| Gabriele Cassone (L) and Thomas Stevens
| Rory Cowal, piano; Gabriele Cassone, trumpet
On January 10 and 11, 2008, Italian trumpet virtuoso Gabriele Cassone performed Luciano Berio’s Sequenza X for trumpet and resonating piano on the second concert of the Concrete Frequency series by the Los Angeles Philharmonic. On January 12, Thomas Stevens and Cassone met at CalArts to present a masterclass on the Sequenza, closing a loop on the performance history of this important piece in the contemporary trumpet repertoire.
Sequenza X was originally written for Thomas Stevens, principal trumpet of the Los Angeles Philharmonic from 1972-1999, who premiered the piece (with Zita Carno assisting on piano) on an LA Philharmonic program in 1984. More than ten years later, Berio wrote Kol-Od, which adds orchestral accompaniment to the solo trumpet part of the Sequenza. Gabriele Cassone premiered Kol-Od with the Ensemble InterContemporain, Pierre Boulez conducting, in 1996.
Stevens and Cassone first met in 2006 at the Chosen Vale Trumpet Seminar, where they are both on the faculty. Cassone opened the inaugural concert of the seminar with a performance of Sequenza X, with Stevens in the audience.
Programmed and conducted by David Robertson, the Concrete Frequency concert took as its theme “Urban Layers,” exploring metaphors for city landscapes and urban activity in music. In addition to the Sequenza, the program included Central Park in the Dark (1906) by Charles Ives, The Turfan Fragments (1980) by Morton Feldman, Palimpsests (2002) by George Benjamin, and the Trumpet Concerto ‘Nobody Knows de Trouble I See’ (1954) by Bernd Alois Zimmermann (performed by Alison Balsom).
The Sequenza opened the program, starting in total darkness. A single spotlight illuminated Cassone as he began the piece, assisted by Robertson on piano. At the conclusion of the Sequenza, the Ives began without pause, with the orchestra strings onstage (using only stand lights), and various groups of winds and percussion playing from different locations around the hall.
This uniquely theatrical opening placed the Sequenza in an unusual context. The piece is often heard either as part of a trumpet recital (juxtaposed with compositions from other eras), or in a chamber music concert, alongside other contemporary works for solo instrument or small ensemble—with both settings inevitably calling attention to its technical demands on the soloist. Here, as part of a thematic orchestra concert, and performed by one of its most eloquent exponents, the piece actually told a story. In fact, the Sequenza set the stage for the rest of the program: start with a soliloquy, suggesting a lone, perhaps even neurotic voice, heard in the cityscape at night; follow it immediately with the multi-layered vignettes of Central Park in the Dark, and you have the aural equivalent of a cinematic backward zoom shot from a single rooftop to a nighttime skyline.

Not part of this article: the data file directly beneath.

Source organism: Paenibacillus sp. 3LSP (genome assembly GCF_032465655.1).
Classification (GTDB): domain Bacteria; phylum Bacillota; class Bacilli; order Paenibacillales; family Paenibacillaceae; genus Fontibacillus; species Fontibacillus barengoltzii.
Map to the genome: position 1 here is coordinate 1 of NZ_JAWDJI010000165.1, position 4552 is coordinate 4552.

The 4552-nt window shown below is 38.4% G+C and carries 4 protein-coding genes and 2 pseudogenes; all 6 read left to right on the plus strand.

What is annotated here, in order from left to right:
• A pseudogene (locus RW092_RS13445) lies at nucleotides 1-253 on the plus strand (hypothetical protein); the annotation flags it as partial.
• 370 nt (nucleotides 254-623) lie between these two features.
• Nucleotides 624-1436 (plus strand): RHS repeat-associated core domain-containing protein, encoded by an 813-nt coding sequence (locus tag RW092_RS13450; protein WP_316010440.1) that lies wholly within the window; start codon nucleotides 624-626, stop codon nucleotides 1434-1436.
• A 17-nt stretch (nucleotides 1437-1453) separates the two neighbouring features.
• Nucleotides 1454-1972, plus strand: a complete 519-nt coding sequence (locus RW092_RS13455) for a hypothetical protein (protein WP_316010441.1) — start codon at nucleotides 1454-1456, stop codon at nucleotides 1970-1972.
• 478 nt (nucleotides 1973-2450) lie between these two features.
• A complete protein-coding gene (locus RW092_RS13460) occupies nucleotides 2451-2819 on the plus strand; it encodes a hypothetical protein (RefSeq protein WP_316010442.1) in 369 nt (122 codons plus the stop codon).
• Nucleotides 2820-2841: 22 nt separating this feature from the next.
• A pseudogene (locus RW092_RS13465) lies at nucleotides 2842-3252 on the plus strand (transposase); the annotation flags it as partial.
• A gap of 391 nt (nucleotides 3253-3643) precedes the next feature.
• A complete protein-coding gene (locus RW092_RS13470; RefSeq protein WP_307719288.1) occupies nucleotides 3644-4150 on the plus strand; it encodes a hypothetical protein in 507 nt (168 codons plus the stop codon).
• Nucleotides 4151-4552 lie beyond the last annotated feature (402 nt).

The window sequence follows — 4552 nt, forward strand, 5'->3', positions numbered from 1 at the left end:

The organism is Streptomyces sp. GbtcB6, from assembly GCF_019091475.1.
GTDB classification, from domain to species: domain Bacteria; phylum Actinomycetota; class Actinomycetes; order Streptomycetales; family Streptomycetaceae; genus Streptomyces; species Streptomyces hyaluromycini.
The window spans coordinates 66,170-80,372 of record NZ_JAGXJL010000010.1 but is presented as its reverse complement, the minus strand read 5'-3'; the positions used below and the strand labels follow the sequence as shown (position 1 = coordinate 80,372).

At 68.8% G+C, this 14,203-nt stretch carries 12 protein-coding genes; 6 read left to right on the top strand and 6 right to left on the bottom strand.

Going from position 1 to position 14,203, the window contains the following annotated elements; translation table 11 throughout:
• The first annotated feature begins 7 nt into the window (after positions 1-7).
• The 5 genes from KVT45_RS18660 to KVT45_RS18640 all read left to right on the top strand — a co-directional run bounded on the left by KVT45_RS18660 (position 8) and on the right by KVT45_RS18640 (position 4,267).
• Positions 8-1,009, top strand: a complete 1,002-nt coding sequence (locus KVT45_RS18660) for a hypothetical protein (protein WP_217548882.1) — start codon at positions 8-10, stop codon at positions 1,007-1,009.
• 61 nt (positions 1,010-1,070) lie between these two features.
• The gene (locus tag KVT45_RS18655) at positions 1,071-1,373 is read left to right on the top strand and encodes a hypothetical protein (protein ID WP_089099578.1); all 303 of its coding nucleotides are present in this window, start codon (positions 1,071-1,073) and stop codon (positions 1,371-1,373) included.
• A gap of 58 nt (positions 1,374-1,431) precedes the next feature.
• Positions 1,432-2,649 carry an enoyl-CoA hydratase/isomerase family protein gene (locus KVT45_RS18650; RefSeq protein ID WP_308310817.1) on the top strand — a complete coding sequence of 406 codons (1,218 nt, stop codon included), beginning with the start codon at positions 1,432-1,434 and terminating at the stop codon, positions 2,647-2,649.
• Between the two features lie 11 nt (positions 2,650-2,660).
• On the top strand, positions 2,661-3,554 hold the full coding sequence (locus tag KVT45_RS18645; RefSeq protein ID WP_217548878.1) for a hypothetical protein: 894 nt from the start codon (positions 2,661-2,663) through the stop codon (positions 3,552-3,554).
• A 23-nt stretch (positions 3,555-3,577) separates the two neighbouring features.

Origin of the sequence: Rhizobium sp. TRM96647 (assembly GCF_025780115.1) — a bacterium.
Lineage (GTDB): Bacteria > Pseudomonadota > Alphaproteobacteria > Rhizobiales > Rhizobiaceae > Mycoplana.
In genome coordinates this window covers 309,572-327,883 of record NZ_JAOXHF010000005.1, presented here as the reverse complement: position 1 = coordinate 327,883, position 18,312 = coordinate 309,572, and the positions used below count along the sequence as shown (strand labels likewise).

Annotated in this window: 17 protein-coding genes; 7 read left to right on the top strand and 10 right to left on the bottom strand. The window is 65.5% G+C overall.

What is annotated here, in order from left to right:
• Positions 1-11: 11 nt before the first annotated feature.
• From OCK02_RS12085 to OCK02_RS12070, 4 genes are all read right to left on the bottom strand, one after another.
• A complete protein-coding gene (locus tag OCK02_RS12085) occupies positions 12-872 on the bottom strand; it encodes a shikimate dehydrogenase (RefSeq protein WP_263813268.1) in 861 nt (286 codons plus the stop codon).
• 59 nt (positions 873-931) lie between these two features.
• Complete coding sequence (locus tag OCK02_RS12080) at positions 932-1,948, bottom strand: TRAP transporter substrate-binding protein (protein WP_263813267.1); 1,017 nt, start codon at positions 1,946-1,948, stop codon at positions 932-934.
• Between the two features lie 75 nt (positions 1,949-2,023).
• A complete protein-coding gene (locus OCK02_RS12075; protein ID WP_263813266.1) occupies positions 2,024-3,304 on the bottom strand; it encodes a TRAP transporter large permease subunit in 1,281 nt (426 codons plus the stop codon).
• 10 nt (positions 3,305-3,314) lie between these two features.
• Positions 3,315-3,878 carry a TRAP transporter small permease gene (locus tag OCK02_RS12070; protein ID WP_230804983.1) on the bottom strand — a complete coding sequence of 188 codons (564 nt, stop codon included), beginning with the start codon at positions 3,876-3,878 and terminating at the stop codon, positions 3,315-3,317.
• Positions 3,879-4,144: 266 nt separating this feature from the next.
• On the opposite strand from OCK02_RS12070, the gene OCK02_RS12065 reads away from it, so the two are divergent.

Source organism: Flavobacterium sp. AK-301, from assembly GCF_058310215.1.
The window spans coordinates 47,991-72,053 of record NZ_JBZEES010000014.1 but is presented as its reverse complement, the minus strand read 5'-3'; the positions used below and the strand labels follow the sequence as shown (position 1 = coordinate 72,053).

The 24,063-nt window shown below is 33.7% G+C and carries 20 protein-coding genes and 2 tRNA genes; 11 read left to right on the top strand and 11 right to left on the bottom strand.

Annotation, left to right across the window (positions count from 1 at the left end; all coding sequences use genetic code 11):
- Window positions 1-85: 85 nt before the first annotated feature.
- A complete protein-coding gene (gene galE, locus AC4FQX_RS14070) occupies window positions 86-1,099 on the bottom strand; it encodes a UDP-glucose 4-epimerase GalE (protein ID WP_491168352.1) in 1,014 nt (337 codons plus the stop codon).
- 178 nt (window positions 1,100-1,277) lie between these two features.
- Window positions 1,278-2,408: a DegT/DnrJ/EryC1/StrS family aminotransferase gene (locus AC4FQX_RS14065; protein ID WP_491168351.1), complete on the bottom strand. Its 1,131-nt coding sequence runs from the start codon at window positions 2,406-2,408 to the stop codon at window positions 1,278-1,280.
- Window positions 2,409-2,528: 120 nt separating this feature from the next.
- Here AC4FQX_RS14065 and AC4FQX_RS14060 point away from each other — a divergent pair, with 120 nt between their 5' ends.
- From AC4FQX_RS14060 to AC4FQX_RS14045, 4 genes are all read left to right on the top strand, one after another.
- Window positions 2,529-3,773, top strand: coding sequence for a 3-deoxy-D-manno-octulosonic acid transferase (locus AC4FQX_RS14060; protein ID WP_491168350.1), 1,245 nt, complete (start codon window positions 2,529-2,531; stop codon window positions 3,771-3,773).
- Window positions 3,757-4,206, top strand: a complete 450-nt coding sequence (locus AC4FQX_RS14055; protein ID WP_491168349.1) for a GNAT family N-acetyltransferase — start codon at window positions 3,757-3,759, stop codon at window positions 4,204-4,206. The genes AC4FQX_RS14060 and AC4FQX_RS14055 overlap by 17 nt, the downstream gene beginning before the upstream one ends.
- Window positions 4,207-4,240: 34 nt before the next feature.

Cassone’s performance of the Sequenza (from memory) was dynamic, incisive, and nothing short of inspired. His thoughtful interpretation conveyed the full range of moods and colors available in the work; his deft navigation of the various articulations, dynamics, and gestures in the score squeezed every last bit of music from the page.
The following day, Gabriele Cassone and Thomas Stevens gave a masterclass on Sequenza X at the California Institute of the Arts in Valencia, California. Host Edward Carroll observed that this meeting of Cassone and Stevens in Los Angeles brought together the very first and the very last (at that moment) performers of the Sequenza.
Stevens related the story of the work’s commission, preparation and premiere. He recalled that, in spite of many requests over the years, Berio expressed absolutely no interest in writing a Sequenza for trumpet. It wasn’t until Ernest Fleischmann, then managing director of the Los Angeles Philharmonic, set out to procure a Sequenza that the composer agreed to write one. Stevens learned of the plan in June of 1984, and sent a package of written and recorded examples of extended techniques for the instrument to Berio. (Later, Berio admitted that he had never consulted the examples Stevens sent him.)
Stevens then told of the waiting game that ensued: repeated attempts to contact Berio yielded no response. After a few months, he noticed that the Sequenza had been placed on a Philharmonic program in November, so he asked the orchestra manager to contact Berio and request a progress report. The music finally started to appear, one faxed page at a time, just a few weeks before the scheduled premiere. Stevens only had nine days with the finished score before the first performance!
In the course of rehearsals, Stevens discussed a couple of technical issues with Berio: a pedal C that occurred twice in the piece, and some doodle-tonguing passages that were marked staccato.
Stevens stated he was unable to produce a strong enough pedal C to accommodate the composer’s intended effect, but was able to accomplish it with a pedal C-sharp; the note was changed so he could play it more aggressively. He further pointed out to the class that, in terms of the architecture of the piece, pedal C is the correct pitch. Berio and Stevens agreed it should be notated as such in the final printed version, but it was not.